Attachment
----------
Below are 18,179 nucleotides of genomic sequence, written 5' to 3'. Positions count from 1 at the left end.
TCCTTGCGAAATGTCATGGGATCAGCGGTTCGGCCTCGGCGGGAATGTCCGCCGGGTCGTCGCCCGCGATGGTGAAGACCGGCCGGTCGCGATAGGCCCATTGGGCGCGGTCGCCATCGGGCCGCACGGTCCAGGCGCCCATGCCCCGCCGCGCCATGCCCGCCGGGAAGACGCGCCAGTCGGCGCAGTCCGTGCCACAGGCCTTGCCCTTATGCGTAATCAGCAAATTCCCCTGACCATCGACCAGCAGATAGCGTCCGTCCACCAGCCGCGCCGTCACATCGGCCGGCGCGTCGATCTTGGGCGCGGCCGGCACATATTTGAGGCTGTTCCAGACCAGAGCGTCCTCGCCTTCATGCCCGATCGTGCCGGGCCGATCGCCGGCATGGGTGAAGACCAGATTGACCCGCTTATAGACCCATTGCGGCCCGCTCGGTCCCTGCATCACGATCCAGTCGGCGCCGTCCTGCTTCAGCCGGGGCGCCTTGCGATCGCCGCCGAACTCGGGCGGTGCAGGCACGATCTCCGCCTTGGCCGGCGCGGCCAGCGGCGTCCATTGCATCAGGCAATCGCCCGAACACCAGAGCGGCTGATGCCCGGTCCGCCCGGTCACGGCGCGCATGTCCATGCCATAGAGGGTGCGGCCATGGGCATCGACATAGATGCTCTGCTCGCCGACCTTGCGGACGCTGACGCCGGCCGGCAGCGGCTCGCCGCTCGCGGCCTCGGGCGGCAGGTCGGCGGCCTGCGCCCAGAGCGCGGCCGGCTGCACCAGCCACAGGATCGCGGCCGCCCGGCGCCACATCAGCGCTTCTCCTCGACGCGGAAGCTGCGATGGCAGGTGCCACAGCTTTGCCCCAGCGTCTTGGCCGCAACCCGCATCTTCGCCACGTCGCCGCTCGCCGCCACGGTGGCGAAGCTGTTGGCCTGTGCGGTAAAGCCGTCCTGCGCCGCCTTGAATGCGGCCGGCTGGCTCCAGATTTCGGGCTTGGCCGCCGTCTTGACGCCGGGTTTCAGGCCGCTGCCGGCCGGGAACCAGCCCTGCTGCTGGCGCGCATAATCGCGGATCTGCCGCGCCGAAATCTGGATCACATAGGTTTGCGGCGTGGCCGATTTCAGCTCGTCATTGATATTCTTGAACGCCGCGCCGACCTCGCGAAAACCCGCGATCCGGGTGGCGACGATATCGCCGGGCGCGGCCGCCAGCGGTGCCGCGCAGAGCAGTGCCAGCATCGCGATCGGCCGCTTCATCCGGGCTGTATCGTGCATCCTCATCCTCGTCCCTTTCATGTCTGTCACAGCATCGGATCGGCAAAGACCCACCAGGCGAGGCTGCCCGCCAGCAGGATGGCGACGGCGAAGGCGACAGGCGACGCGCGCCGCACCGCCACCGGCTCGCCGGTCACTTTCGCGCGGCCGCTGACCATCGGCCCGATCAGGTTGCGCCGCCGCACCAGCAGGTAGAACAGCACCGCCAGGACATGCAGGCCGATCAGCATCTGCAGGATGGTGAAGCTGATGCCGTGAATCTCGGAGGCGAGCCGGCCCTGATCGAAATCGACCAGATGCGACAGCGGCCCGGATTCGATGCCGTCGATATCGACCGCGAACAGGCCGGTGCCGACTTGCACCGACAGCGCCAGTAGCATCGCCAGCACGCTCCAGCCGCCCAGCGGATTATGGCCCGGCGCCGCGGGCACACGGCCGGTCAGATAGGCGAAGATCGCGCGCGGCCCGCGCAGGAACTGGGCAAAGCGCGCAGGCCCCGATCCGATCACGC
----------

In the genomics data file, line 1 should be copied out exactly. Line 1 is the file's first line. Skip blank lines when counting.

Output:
Below are 18,179 nucleotides of genomic sequence, written 5' to 3'. Positions count from 1 at the left end.